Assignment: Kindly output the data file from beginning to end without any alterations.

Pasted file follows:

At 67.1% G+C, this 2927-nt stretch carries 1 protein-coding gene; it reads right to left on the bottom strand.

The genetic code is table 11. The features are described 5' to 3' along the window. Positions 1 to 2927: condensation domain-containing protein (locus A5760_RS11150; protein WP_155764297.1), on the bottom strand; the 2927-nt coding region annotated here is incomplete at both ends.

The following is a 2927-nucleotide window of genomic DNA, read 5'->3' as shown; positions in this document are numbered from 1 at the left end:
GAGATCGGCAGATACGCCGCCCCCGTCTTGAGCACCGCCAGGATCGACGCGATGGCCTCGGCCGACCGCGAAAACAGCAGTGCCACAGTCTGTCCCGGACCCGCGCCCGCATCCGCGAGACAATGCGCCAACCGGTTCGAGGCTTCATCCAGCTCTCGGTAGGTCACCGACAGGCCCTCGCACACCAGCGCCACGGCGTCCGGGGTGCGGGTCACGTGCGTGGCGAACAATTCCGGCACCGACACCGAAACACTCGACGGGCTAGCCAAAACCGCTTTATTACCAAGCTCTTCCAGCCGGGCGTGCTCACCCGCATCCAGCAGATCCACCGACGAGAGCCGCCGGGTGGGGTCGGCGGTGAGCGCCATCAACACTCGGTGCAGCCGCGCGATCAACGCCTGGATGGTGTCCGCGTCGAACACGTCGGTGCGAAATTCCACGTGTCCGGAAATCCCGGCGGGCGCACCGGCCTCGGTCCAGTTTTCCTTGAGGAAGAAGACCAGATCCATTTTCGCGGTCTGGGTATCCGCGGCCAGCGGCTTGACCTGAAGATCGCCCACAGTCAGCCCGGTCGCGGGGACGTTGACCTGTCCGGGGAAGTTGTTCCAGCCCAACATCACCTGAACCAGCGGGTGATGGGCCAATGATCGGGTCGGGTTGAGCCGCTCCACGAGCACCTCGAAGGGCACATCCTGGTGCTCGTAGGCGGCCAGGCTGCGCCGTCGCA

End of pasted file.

At 67.1% G+C, this 2927-nt stretch carries 1 protein-coding gene; it reads right to left on the bottom strand.

The genetic code is table 11. The features are described 5' to 3' along the window. Positions 1 to 2927: condensation domain-containing protein (locus A5760_RS11150; protein WP_155764297.1), on the bottom strand; the 2927-nt coding region annotated here is incomplete at both ends.

The following is a 2927-nucleotide window of genomic DNA, read 5'->3' as shown; positions in this document are numbered from 1 at the left end:
GAGATCGGCAGATACGCCGCCCCCGTCTTGAGCACCGCCAGGATCGACGCGATGGCCTCGGCCGACCGCGAAAACAGCAGTGCCACAGTCTGTCCCGGACCCGCGCCCGCATCCGCGAGACAATGCGCCAACCGGTTCGAGGCTTCATCCAGCTCTCGGTAGGTCACCGACAGGCCCTCGCACACCAGCGCCACGGCGTCCGGGGTGCGGGTCACGTGCGTGGCGAACAATTCCGGCACCGACACCGAAACACTCGACGGGCTAGCCAAAACCGCTTTATTACCAAGCTCTTCCAGCCGGGCGTGCTCACCCGCATCCAGCAGATCCACCGACGAGAGCCGCCGGGTGGGGTCGGCGGTGAGCGCCATCAACACTCGGTGCAGCCGCGCGATCAACGCCTGGATGGTGTCCGCGTCGAACACGTCGGTGCGAAATTCCACGTGTCCGGAAATCCCGGCGGGCGCACCGGCCTCGGTCCAGTTTTCCTTGAGGAAGAAGACCAGATCCATTTTCGCGGTCTGGGTATCCGCGGCCAGCGGCTTGACCTGAAGATCGCCCACAGTCAGCCCGGTCGCGGGGACGTTGACCTGTCCGGGGAAGTTGTTCCAGCCCAACATCACCTGAACCAGCGGGTGATGGGCCAATGATCGGGTCGGGTTGAGCCGCTCCACGAGCACCTCGAAGGGCACATCCTGGTGCTCGTAGGCGGCCAGGCTGCGCCGTCGCA